yield, obj)

class RIP_Builder
  def initialize(url, obj)
    @url = url + "?"
    @obj = obj
    @name = ActionController::RecordIdentifier.singular_class_name(obj)

  def editable(field)
    "<span class='rest_in_place' object='#{@name}' attribute='#{field}' url='#{@url}'>#{@obj.send field}</span>" 


One final note, only of interest to pedants.  The markup above is not conformant in that it invents new attributes.  In order to satisfy the markup orthodoxy, I’d suggest modifying RIP to accept synonyms for each attribute that happen to start with data-.  I would certainly use it on all public facing websites that made use of this feature.  As to what I use on my own private network, that’s between me and my server.

Hey Sam,

thanks for your suggestions. I’ll try to implement them as soon as I find the time
(finishing my diploma thesis currently). If you already made the changes, I’d be very
glad for patches (or fork and send a pull request).

kind regards


Posted by Jan Varwig at

Wow: that was quick!

Not all of these were suggestions, and the topic of formatting requires more thought; but I will fork, make changes, and send a pull request when complete.  At the very least, some of these items can be added to the documentation.

Posted by Sam Ruby at

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Excerpt from Delicious/Vathek at

WRT caching - is Vary being sent?

Posted by Mark Nottingham at

Doesn’t look like it.  This is via FireBug:

Date: Sun, 14 Jun 2009 22:13:04 GMT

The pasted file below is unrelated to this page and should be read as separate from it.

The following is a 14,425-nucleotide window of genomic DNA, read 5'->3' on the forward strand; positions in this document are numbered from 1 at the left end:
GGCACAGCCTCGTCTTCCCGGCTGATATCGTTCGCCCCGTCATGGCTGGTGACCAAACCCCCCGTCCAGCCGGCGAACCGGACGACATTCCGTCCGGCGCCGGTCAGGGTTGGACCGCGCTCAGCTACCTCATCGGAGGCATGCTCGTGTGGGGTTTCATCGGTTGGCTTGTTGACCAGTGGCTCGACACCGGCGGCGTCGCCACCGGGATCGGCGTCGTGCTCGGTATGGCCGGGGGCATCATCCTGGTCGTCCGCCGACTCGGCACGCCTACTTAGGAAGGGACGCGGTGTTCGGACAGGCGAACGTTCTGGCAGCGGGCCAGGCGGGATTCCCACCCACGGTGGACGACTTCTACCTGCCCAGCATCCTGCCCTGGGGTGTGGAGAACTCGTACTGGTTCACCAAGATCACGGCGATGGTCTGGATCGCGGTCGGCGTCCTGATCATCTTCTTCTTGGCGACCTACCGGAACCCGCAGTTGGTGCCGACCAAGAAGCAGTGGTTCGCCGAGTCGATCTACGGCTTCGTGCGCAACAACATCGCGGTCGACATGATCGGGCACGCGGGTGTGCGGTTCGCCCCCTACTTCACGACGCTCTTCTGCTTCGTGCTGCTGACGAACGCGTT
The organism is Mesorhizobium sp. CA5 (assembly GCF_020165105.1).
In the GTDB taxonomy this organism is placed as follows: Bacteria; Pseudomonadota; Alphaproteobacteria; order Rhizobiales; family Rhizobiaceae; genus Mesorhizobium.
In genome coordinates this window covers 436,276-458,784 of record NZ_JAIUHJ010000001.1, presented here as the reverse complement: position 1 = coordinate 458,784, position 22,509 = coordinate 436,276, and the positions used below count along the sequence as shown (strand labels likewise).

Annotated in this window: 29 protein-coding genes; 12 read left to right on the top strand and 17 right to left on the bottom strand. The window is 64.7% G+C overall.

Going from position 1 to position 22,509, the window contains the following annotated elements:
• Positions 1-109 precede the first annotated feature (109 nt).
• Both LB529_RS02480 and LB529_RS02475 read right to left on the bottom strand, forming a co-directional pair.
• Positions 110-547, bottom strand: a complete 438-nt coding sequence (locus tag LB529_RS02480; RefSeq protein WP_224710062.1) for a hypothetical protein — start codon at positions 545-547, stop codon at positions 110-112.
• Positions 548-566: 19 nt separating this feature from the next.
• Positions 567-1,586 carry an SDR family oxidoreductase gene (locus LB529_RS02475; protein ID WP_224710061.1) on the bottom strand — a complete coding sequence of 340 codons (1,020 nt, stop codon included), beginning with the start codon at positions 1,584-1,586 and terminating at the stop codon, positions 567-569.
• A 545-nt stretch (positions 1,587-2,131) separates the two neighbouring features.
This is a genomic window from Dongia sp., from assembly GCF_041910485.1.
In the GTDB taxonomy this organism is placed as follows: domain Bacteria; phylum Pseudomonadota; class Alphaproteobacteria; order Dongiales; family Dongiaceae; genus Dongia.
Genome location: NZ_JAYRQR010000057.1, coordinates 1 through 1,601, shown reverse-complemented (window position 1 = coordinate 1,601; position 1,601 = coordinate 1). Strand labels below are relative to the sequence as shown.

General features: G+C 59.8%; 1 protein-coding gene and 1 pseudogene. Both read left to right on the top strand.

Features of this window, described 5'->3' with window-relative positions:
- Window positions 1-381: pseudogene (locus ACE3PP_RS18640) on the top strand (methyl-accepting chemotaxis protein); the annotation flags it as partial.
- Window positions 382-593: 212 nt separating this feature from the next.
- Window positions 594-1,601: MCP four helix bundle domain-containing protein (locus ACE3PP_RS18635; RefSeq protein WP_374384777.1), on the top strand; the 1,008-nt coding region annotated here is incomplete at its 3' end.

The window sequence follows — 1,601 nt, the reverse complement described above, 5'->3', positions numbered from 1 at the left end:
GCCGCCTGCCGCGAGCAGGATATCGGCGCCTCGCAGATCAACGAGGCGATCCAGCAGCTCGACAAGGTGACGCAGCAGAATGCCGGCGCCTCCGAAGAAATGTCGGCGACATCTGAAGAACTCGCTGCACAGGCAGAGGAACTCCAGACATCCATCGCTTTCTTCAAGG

Server: Apache/2.2.8 (Ubuntu) PHP/5.2.4-2ubuntu5.6 with Suhosin-Patch mod_ssl/2.2.8 OpenSSL/0.9.8g Phusion_Passenger/2.2.2
X-Powered-By: Phusion Passenger (mod_rails/mod_rack) 2.2.2
X-Runtime: 119
Etag: "4b048a6b713b83272cd80b9e1a266c95"
Cache-Control: private, max-age=0, must-revalidate
Content-Length: 153
Status: 200
Keep-Alive: timeout=15, max=98
Connection: Keep-Alive
Content-Type: text/javascript; charset=utf-8
Posted by Sam Ruby at

Sam, re. caching issue, see bug 388141. No attention in the 2 years since I filed it. Not even confirmed.

Mark: yes. Firefox ignores it.

If I look at that list of issues, I’d suggest you try entering some non-US-ASCII characters next (e.g. a € euro sign), it seems to be the next thing to expect not to work. Too often people pay too little attention to escaping and encoding :(.

Posted by Laurens Holst at

So to make things clear, as I see in this particular case a Vary header is not sent: adding a Vary header, although it of course should be there, will make no difference to Firefox’s cache and the issue will still be there.

Posted by Laurens Holst at

It is my belief that if one says “DO NOT CACHE!!!”, there is no requirement to additionally say “oh by the way, the content varies by value the accept header”.

Posted by Sam Ruby at

Doesn’t have to be a belief: [link] (I.e. it’s a simple fact, though you can still do it to inform the user agent.)

Posted by Anne van Kesteren at

Sam Ruby: Rest In Place

Sam Ruby: Rest In Place...

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Use custom data attributes as suggested by Sam Ruby

m README.markdown m javascripts/jquery.rest_in_place.js m javascripts/mootools.rest_in_place.js m javascripts/rest_in_place.js m testapp/app/views/users/show.html.erb Use custom data attributes as suggested by Sam Ruby See...

Excerpt from Recent Commits to rest_in_place:33615b0f96fd3f9c61db67c9023d59ed3f357ee4 at

Use custom data attributes as suggested by Sam Ruby

m README.markdown m javascripts/jquery.rest_in_place.js m javascripts/mootools.rest_in_place.js m javascripts/rest_in_place.js m testapp/app/views/users/show.html.erb Use custom data attributes as suggested by Sam Ruby See...

Excerpt from Recent Commits to rest_in_place:master at

Sam Ruby: Rest In Place